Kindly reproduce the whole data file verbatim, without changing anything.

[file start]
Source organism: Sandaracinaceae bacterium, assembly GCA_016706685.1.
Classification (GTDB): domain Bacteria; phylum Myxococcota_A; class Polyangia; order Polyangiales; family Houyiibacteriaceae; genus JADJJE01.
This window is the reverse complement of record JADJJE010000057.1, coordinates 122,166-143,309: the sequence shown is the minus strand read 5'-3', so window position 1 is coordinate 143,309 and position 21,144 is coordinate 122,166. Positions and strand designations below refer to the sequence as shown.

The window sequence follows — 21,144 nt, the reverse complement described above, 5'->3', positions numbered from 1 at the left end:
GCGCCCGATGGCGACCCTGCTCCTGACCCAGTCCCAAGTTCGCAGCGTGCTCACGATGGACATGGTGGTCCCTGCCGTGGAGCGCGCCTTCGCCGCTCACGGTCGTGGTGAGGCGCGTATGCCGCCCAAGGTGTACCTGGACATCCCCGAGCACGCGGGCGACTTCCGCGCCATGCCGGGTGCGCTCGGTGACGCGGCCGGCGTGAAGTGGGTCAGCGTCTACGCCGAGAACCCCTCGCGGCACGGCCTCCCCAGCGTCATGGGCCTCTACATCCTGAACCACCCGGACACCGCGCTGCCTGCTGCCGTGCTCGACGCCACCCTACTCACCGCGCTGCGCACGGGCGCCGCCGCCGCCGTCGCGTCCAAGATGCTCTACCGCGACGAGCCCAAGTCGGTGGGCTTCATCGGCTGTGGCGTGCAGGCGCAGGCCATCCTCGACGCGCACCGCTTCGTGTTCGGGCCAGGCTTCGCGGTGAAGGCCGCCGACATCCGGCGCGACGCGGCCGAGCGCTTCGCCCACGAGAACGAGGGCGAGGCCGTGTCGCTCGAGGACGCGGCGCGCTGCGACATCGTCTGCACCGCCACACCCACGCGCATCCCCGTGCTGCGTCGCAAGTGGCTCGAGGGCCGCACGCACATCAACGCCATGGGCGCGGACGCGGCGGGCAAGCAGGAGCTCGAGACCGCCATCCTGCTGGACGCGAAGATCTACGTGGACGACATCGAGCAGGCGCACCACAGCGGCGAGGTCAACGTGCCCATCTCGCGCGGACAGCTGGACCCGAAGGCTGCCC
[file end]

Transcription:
Source organism: Sandaracinaceae bacterium, assembly GCA_016706685.1.
Classification (GTDB): domain Bacteria; phylum Myxococcota_A; class Polyangia; order Polyangiales; family Houyiibacteriaceae; genus JADJJE01.
This window is the reverse complement of record JADJJE010000057.1, coordinates 122,166-143,309: the sequence shown is the minus strand read 5'-3', so window position 1 is coordinate 143,309 and position 21,144 is coordinate 122,166. Positions and strand designations below refer to the sequence as shown.

The window sequence follows — 21,144 nt, the reverse complement described above, 5'->3', positions numbered from 1 at the left end:
GCGCCCGATGGCGACCCTGCTCCTGACCCAGTCCCAAGTTCGCAGCGTGCTCACGATGGACATGGTGGTCCCTGCCGTGGAGCGCGCCTTCGCCGCTCACGGTCGTGGTGAGGCGCGTATGCCGCCCAAGGTGTACCTGGACATCCCCGAGCACGCGGGCGACTTCCGCGCCATGCCGGGTGCGCTCGGTGACGCGGCCGGCGTGAAGTGGGTCAGCGTCTACGCCGAGAACCCCTCGCGGCACGGCCTCCCCAGCGTCATGGGCCTCTACATCCTGAACCACCCGGACACCGCGCTGCCTGCTGCCGTGCTCGACGCCACCCTACTCACCGCGCTGCGCACGGGCGCCGCCGCCGCCGTCGCGTCCAAGATGCTCTACCGCGACGAGCCCAAGTCGGTGGGCTTCATCGGCTGTGGCGTGCAGGCGCAGGCCATCCTCGACGCGCACCGCTTCGTGTTCGGGCCAGGCTTCGCGGTGAAGGCCGCCGACATCCGGCGCGACGCGGCCGAGCGCTTCGCCCACGAGAACGAGGGCGAGGCCGTGTCGCTCGAGGACGCGGCGCGCTGCGACATCGTCTGCACCGCCACACCCACGCGCATCCCCGTGCTGCGTCGCAAGTGGCTCGAGGGCCGCACGCACATCAACGCCATGGGCGCGGACGCGGCGGGCAAGCAGGAGCTCGAGACCGCCATCCTGCTGGACGCGAAGATCTACGTGGACGACATCGAGCAGGCGCACCACAGCGGCGAGGTCAACGTGCCCATCTCGCGCGGACAGCTGGACCCGAAGGCTGCCC